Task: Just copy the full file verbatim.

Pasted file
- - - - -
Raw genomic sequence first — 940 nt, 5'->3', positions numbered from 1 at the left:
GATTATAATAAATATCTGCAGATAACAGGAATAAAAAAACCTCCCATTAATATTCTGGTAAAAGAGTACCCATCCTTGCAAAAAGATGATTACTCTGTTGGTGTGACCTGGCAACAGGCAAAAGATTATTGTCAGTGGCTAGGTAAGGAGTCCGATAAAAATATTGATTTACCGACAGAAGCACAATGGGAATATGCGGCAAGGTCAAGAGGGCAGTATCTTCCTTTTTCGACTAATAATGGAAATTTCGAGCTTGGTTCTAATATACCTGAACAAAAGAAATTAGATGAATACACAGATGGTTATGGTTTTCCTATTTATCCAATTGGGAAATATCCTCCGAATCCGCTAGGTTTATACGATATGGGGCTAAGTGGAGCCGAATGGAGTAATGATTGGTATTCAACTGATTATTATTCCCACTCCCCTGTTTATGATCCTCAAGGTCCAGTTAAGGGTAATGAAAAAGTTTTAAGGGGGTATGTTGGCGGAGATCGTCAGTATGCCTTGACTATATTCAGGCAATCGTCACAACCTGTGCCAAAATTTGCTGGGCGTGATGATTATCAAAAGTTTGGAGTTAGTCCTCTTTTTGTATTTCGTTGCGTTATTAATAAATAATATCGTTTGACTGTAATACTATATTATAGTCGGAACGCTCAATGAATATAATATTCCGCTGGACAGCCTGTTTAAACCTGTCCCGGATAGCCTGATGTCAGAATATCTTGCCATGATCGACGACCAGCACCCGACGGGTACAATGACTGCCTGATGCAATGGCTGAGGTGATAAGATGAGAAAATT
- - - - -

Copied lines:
Raw genomic sequence first — 940 nt, 5'->3', positions numbered from 1 at the left:
GATTATAATAAATATCTGCAGATAACAGGAATAAAAAAACCTCCCATTAATATTCTGGTAAAAGAGTACCCATCCTTGCAAAAAGATGATTACTCTGTTGGTGTGACCTGGCAACAGGCAAAAGATTATTGTCAGTGGCTAGGTAAGGAGTCCGATAAAAATATTGATTTACCGACAGAAGCACAATGGGAATATGCGGCAAGGTCAAGAGGGCAGTATCTTCCTTTTTCGACTAATAATGGAAATTTCGAGCTTGGTTCTAATATACCTGAACAAAAGAAATTAGATGAATACACAGATGGTTATGGTTTTCCTATTTATCCAATTGGGAAATATCCTCCGAATCCGCTAGGTTTATACGATATGGGGCTAAGTGGAGCCGAATGGAGTAATGATTGGTATTCAACTGATTATTATTCCCACTCCCCTGTTTATGATCCTCAAGGTCCAGTTAAGGGTAATGAAAAAGTTTTAAGGGGGTATGTTGGCGGAGATCGTCAGTATGCCTTGACTATATTCAGGCAATCGTCACAACCTGTGCCAAAATTTGCTGGGCGTGATGATTATCAAAAGTTTGGAGTTAGTCCTCTTTTTGTATTTCGTTGCGTTATTAATAAATAATATCGTTTGACTGTAATACTATATTATAGTCGGAACGCTCAATGAATATAATATTCCGCTGGACAGCCTGTTTAAACCTGTCCCGGATAGCCTGATGTCAGAATATCTTGCCATGATCGACGACCAGCACCCGACGGGTACAATGACTGCCTGATGCAATGGCTGAGGTGATAAGATGAGAAAATT